From conservation to celebration: how Serendipity Arts Festival embraces tradition as well as modernity
Launched in 2014, PhotoSparks is a weekly feature from YourStory, with photographs that celebrate the spirit of creativity and innovation. In the earlier 420 posts, we featured an art festival, cartoon gallery. world music festival, telecom expo, millets fair, climate change expo, wildlife conference, startup festival, Diwali rangoli, and jazz festival.
With over 1,500 regional and international artists, the recent Serendipity Arts Festival (SAF) brought a wealth of creativity and discourse across 14 venues in Goa, as shown in this photo essay. See our earlier director interview and curator insights, as well as photo essays on the festival launch, innovation exhibits, social messages, artistic trends, diaspora connections, and creative impacts.
The Foundation for Indian Contemporary Art had an exhibition curated by Vidya Shivadas, titled Call to Disorder: Experiments in Practice and Research. Featured artists and artworks in this photo essay include Tilottama Bhowmick (Idée Fixe), Tehmeena Firdos, Ankan Dutta, Tanaya Rao Raj (Bunai), Collective Zine, and Ritika Sharma (Mind the Gap).
In addition to visual arts, the performing arts lineup featured folk and classical musicians as well as Louiz Banks, Karsh Kale, Rekha Bhardwaj, Shy Ben Tzur, and Rajasthani Express. There were plays curated by Arundhati Nag of Rangashankara and Atul Kumar of The Company Theatre.
SAF also adopted a policy of diversity, accessibility, and inclusion. For example, it brought over 1,200 students from various schools in Goa, including underprivileged children, for curated tours and participatory events.
The SENSES initiative, curated by Siddhant Shah of Access For All, featured sign language experts and exhibits readable in Braille, and ensured wheelchair access. It also addressed art therapy, and engaged with special need schools,
Interactive installations at SAF included ‘Shelter’ (play arena with cardboard boxes, by Ramona Poenaru and Gaël Chaillat) and ‘Sound Interventions’ (voice-activated rotating discs, by Ruchi Bakshi).
One of the acoustic projects presented at SAF 2019 was titled ‘Bass Holograms,’ by Paris-based sound artist and performer Floy Krouchi. It involved bass solos enhanced by real-time electronic treatments, creating an immersive experience. This yields “ghost sounds” through the digital transformations, she explains, in a chat with YourStory.
The project was inspired by Indian classical music, which Floy studied in Pune with late Pandit Hindraj Divekar, a master of the Rudra Veena. “This and my practice as an electro-acoustic composer in the French tradition of Musique Concrete led me to this idea of electronic raga,” Floy explains. The result is a blend of elements from East and West, integrating them into something unique and personal.
Floy has developed a fusion instrument which she calls the FKBass, with 50 integrated sensors and a microprocessor. “It is a hybrid instrument between electric, electronic and traditional – still anchored in the philosophy of the Rudra Veena,” she explains.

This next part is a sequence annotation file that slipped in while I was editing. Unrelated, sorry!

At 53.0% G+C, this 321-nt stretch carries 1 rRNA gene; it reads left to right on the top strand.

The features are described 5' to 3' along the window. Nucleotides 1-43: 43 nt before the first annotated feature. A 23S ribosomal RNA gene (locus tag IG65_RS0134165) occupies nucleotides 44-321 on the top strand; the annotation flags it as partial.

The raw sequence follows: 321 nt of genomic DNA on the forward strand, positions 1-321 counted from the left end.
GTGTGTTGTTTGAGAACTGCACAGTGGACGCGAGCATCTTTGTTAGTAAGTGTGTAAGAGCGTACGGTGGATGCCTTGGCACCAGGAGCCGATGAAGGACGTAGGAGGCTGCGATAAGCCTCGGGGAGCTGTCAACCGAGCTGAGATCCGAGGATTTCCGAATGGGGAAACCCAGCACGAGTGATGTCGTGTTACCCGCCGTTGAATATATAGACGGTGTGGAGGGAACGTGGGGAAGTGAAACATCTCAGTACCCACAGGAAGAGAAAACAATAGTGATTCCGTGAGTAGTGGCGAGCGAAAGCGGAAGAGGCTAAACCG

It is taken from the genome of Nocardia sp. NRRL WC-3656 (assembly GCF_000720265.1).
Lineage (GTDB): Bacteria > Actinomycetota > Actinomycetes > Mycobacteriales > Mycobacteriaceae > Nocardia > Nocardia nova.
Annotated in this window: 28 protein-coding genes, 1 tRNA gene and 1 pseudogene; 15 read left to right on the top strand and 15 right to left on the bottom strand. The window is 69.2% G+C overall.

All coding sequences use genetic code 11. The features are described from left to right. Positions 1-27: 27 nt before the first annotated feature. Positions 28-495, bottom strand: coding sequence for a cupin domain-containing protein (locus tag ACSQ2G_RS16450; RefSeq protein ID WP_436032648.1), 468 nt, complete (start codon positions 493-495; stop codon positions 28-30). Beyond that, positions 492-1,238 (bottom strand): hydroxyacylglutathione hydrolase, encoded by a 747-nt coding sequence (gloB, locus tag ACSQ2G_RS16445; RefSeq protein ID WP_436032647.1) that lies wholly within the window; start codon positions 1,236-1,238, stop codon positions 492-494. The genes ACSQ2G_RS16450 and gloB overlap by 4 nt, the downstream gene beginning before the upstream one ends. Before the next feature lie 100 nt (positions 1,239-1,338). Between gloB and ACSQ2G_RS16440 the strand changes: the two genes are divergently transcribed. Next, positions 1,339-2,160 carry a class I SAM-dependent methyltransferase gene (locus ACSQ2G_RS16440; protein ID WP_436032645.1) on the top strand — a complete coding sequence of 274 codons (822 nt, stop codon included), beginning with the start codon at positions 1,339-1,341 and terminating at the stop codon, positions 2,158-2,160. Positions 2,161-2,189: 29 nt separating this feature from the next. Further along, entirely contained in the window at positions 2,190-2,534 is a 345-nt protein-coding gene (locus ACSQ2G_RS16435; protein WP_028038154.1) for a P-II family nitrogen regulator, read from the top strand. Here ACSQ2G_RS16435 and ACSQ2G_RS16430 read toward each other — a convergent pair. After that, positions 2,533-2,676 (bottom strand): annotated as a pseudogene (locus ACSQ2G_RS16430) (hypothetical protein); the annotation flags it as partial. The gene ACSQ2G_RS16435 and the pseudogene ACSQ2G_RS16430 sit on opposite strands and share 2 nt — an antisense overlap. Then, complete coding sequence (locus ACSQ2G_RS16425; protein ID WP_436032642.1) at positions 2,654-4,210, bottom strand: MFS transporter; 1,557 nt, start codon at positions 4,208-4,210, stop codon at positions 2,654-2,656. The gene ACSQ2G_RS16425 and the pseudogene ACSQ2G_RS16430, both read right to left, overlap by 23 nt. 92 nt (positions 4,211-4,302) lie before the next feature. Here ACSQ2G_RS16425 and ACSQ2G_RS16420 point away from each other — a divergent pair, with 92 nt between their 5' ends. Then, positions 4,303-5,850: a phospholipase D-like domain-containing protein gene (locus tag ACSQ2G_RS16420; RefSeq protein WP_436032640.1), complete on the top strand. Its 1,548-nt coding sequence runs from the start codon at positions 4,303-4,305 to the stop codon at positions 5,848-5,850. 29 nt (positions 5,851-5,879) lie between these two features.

Floy’s earlier ‘Sonic Totem’ project premiered at Tunisia’s Dream City festival, and features an interactive sculpture made of wood, metal, and horn. “This coming year, I will also compose for dance and film, with two choreographers and filmmakers,” she says.
“There is a constant feedback and mirroring between life and art. We are here to question, to propose new paths and associations, and create symbolic spaces as well as spaces of poetic resistance,” Floy explains. She has worked on radio plays and all-women ensembles as well.
Floy offers advice for aspiring artists. She says: “Be yourself – unique, passionate, and different; grow your own way, and don't compare to others; be silent and patient, and cultivate beauty, high feelings and honesty.”
“Art is a life path. Be strong and feel entitled to do what you want. Dream, but also keep focus,” Floy sums up.
Other curators also suggested tips for artists. “Be true to yourself, do not blindly follow global art trends,” advises Nancy Adajania, curator of Alternative Histories in Indian Art.
“There are multiple paths in the artistic journey, each of which may need to be tried out. Instinct or intuitions are important to follow, and one should not be to be afraid of being different from the others,” advises curator Odile Burlaraux, from the Musée d’Art moderne de Paris.
In addition to an outstanding artist lineup, SAF also had kept a sharp eye on environmental impact. The festival offered alternative drinking water stations, bio-degradable cutlery, segregated waste bins, shuttle services between venues, and reduced usage of brochures via the festival app.
“The festival not only brings creativity to the fore but is a great attempt to save various dying arts and provide a platform to artists who otherwise may not be able to reach out to so many people,” affirmed Ameet Gupta, Director at Havells India, and Patron of SAF.
“Conserving art, culture and heritage are critical to growth as they provide a sense of identity and continuity in a fast-changing world for our future generations,” he added.
“If we boast of our roots that give us our identity, then we must also learn to respect our arts, as that is what gives shape to our cultural heritage,” says Sunil Kant Munjal, Founder Patron, Serendipity Arts Foundation.
Now, what have you done today to pause in your busy schedule and channel your creative side to the pressing issues of our times?
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